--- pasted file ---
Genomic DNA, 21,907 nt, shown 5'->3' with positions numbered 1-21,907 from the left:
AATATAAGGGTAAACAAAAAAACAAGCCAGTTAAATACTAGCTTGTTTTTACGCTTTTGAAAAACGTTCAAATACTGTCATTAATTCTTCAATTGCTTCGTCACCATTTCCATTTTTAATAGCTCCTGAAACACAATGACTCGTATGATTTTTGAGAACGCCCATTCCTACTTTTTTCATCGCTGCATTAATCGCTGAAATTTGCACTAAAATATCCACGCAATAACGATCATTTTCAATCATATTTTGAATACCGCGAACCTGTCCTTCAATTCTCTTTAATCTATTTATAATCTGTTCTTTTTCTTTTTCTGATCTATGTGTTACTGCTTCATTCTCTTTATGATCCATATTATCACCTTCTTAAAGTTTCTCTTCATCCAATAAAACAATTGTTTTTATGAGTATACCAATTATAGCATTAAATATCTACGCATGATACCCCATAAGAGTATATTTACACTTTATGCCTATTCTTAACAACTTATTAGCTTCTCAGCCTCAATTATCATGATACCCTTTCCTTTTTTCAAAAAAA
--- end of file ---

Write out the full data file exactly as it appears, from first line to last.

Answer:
Genomic DNA, 21,907 nt, shown 5'->3' with positions numbered 1-21,907 from the left:
AATATAAGGGTAAACAAAAAAACAAGCCAGTTAAATACTAGCTTGTTTTTACGCTTTTGAAAAACGTTCAAATACTGTCATTAATTCTTCAATTGCTTCGTCACCATTTCCATTTTTAATAGCTCCTGAAACACAATGACTCGTATGATTTTTGAGAACGCCCATTCCTACTTTTTTCATCGCTGCATTAATCGCTGAAATTTGCACTAAAATATCCACGCAATAACGATCATTTTCAATCATATTTTGAATACCGCGAACCTGTCCTTCAATTCTCTTTAATCTATTTATAATCTGTTCTTTTTCTTTTTCTGATCTATGTGTTACTGCTTCATTCTCTTTATGATCCATATTATCACCTTCTTAAAGTTTCTCTTCATCCAATAAAACAATTGTTTTTATGAGTATACCAATTATAGCATTAAATATCTACGCATGATACCCCATAAGAGTATATTTACACTTTATGCCTATTCTTAACAACTTATTAGCTTCTCAGCCTCAATTATCATGATACCCTTTCCTTTTTTCAAAAAAA